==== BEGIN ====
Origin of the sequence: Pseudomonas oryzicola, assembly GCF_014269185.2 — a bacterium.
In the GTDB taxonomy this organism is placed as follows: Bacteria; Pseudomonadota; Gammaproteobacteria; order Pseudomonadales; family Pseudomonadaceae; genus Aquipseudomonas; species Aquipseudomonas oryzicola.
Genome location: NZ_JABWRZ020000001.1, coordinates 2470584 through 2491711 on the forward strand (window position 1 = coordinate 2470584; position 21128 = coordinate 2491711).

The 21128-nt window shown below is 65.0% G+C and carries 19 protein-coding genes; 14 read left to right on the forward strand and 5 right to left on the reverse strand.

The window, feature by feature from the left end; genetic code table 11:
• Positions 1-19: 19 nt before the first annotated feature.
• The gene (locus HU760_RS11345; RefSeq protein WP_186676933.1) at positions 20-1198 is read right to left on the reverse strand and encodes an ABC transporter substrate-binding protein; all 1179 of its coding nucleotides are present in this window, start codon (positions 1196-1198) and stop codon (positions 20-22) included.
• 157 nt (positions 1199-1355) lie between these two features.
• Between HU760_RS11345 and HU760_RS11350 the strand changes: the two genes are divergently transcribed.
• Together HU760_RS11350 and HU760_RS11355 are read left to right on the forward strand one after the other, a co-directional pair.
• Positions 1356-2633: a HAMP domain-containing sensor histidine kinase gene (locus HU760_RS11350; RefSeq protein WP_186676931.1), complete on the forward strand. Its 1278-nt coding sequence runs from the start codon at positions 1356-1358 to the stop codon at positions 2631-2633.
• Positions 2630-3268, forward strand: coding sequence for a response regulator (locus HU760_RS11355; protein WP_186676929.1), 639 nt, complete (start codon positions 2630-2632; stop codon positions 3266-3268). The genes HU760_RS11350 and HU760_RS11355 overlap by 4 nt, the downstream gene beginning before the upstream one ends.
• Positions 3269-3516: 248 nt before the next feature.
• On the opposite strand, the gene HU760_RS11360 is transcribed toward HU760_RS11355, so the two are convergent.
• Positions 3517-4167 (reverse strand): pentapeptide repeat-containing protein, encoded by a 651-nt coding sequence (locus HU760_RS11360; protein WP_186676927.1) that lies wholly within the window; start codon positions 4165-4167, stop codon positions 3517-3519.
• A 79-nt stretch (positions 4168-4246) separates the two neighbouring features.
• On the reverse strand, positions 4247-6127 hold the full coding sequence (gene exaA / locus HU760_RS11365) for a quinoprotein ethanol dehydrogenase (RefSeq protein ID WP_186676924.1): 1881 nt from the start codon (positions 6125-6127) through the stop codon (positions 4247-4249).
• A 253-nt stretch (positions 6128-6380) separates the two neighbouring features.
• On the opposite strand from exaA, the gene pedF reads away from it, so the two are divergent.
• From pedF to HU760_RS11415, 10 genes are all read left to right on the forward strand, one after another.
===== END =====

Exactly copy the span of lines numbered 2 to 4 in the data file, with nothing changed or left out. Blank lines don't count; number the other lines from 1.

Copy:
In the GTDB taxonomy this organism is placed as follows: Bacteria; Pseudomonadota; Gammaproteobacteria; order Pseudomonadales; family Pseudomonadaceae; genus Aquipseudomonas; species Aquipseudomonas oryzicola.
Genome location: NZ_JABWRZ020000001.1, coordinates 2470584 through 2491711 on the forward strand (window position 1 = coordinate 2470584; position 21128 = coordinate 2491711).

The 21128-nt window shown below is 65.0% G+C and carries 19 protein-coding genes; 14 read left to right on the forward strand and 5 right to left on the reverse strand.